But in the long term, it became clear that the expedition forever broke the Iroquois Confederacy's power to maintain former crops and utilize some town locations. The Iroquois would never again obtain their standard of living they had before the attack. The expedition amounted to little more than famine and dispersion. Following the war, much of the Iroquois lands would be secured in the peace Treaty of Fort Stanwix (1784), later to be absorbed by controversial treaties with the State of New York. Some of its native population would move to Canada, Oklahoma, and Wisconsin, but mostFact|date=July 2008 resumed life at Buffalo Creek (today's Buffalo). In the wake of the Treaty of Paris (1783), European-Americans began settling the newly vacant areas in relative safety, eventually isolating , by land controversial land treaties with New York State, the remaining pockets of demoralized native peoples into villages and towns.

Notes

References

*Boatner, Mark Mayo. "Encyclopedia of the American Revolution." New York: McKay, 1966; revised 1974. ISBN 0-8117-0578-1.
*Calloway, Colin G. "The American Revolution in Indian Country: Crisis and Diversity in Native American Communities". Cambridge, England: Cambridge University Press, 1995. ISBN 0-521-47149-4 (hardback).
* Cruikshank, Ernest, "Butler's Rangers and the Settlement of Niagara", 1893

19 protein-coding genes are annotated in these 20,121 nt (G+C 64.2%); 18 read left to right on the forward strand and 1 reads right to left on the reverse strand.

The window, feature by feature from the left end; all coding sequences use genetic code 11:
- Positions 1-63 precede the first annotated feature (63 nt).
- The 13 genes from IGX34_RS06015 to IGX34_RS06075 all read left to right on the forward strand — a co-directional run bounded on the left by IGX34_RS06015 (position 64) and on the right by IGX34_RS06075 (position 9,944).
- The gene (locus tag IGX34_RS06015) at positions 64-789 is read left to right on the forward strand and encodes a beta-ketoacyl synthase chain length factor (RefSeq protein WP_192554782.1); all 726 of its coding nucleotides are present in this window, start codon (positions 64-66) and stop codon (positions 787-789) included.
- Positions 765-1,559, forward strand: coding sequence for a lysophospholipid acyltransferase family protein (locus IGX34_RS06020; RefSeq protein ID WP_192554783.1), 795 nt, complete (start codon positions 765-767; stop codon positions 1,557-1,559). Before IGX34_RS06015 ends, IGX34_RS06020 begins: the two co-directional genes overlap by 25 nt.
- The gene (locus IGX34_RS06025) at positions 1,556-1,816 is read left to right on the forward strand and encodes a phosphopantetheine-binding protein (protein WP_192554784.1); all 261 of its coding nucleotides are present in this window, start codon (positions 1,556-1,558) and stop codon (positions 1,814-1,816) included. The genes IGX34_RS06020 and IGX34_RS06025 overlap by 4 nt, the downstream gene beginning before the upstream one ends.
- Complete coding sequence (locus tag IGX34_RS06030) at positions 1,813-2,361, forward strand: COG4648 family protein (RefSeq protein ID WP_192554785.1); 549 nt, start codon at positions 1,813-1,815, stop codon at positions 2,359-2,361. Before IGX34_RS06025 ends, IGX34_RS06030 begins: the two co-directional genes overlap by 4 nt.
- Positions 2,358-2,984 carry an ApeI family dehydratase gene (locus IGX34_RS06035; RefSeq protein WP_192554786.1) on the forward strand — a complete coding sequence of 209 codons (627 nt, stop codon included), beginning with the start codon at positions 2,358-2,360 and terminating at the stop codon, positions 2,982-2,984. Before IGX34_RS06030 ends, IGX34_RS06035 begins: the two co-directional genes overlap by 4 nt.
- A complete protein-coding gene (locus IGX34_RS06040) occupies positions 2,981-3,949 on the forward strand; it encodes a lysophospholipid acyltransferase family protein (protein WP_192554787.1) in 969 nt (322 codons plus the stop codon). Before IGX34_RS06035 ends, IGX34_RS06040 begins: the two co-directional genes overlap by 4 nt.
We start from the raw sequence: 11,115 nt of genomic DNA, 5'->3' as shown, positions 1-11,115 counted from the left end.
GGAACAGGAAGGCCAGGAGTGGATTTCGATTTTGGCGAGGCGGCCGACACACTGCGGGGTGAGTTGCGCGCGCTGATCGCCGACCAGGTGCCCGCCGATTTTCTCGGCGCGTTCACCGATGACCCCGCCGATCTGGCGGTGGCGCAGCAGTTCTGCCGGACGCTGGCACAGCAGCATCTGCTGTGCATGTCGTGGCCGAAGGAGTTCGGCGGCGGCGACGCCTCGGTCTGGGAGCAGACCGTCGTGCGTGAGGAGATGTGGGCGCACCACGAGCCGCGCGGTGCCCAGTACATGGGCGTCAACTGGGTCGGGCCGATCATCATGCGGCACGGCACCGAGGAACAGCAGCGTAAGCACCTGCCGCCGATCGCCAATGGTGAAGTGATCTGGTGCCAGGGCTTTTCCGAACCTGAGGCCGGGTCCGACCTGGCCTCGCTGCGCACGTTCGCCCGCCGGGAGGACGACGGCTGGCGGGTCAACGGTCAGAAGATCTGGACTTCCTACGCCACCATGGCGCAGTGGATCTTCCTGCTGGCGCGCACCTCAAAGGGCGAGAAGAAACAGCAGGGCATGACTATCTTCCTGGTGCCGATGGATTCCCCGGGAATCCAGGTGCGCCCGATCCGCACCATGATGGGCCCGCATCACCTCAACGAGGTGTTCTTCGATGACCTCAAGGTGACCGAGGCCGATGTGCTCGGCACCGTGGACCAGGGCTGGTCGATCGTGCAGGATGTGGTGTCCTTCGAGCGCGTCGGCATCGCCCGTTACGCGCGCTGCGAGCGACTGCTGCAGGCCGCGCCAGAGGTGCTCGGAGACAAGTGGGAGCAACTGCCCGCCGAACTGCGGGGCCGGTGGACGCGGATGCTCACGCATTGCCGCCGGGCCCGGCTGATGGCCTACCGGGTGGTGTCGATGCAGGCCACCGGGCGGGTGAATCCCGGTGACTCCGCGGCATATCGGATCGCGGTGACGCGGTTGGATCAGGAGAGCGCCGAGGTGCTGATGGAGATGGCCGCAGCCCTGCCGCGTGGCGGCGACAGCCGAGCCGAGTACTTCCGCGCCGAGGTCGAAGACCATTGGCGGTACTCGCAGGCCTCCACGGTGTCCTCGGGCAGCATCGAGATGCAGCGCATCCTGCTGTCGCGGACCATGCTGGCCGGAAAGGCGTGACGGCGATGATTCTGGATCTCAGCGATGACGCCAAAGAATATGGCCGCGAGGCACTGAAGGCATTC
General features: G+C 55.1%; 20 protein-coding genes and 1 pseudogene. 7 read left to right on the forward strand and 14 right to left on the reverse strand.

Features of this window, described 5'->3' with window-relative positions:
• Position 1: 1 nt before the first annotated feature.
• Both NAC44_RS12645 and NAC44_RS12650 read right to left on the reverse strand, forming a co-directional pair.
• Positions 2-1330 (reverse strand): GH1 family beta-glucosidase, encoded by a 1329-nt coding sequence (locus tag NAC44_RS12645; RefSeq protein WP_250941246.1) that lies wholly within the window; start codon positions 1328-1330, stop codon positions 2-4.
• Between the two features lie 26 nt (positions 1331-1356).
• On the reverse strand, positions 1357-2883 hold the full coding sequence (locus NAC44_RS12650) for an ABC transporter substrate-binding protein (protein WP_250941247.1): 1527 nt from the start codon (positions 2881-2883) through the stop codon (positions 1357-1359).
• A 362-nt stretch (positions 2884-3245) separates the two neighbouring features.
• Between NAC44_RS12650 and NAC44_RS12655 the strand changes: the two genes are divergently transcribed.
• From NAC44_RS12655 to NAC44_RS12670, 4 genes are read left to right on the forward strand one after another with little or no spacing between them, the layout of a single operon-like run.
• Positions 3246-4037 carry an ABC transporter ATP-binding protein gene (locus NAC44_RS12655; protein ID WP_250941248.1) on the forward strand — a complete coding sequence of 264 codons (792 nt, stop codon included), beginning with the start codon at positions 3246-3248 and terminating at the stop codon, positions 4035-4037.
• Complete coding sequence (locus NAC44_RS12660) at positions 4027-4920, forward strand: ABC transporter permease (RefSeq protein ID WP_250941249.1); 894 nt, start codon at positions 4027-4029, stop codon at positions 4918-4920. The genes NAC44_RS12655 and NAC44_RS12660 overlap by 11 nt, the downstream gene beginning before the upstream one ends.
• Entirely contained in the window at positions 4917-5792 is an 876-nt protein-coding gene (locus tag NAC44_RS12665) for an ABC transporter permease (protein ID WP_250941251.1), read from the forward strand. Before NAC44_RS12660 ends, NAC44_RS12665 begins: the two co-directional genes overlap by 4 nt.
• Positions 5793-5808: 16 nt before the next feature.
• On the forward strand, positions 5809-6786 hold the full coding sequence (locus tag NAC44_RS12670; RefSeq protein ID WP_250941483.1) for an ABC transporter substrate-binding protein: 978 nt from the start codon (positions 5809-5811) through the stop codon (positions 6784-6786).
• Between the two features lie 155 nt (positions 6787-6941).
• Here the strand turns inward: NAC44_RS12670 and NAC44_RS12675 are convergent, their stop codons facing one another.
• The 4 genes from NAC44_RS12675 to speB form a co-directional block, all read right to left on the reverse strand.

*Graymont, Barbara. "The Iroquois in the American Revolution". Syracuse, New York: Syracuse University Press, 1972. ISBN 0-8156-0083-6; ISBN 0-8156-0116-6 (paperback).
*Mintz, Max M. "Seeds of Empire: The American Revolutionary Conquest of the Iroquois." New York: New York University Press, 1999. ISBN 0-8147-5622-0 (hardcover).
*Taylor, Alan. "The Divided Ground." New York: Alfred Knopf, 2006. ISBN 0-679-45471-3 (hardcover)
*Williams, Glenn F. "Year of the Hangman: George Washington's Campaign Against the Iroquois." Yardley: Westholme Publishing, 2005. ISBN 1-59416-013-9.

External links

* [http://earlyamerica.com/review/1998/sullivan.html "The 1779 Sullivan Campaign" by Stanley J. Adamiak]
* [http://sullivanclinton.com Sullivan/Clinton Campaign by Robert Spiegelman]
* [http://www.crookedlakereview.com/articles/101_135/112summer1999/112cornell.html Retracing the Route of the Sullivan Expedition through Pennsylvania]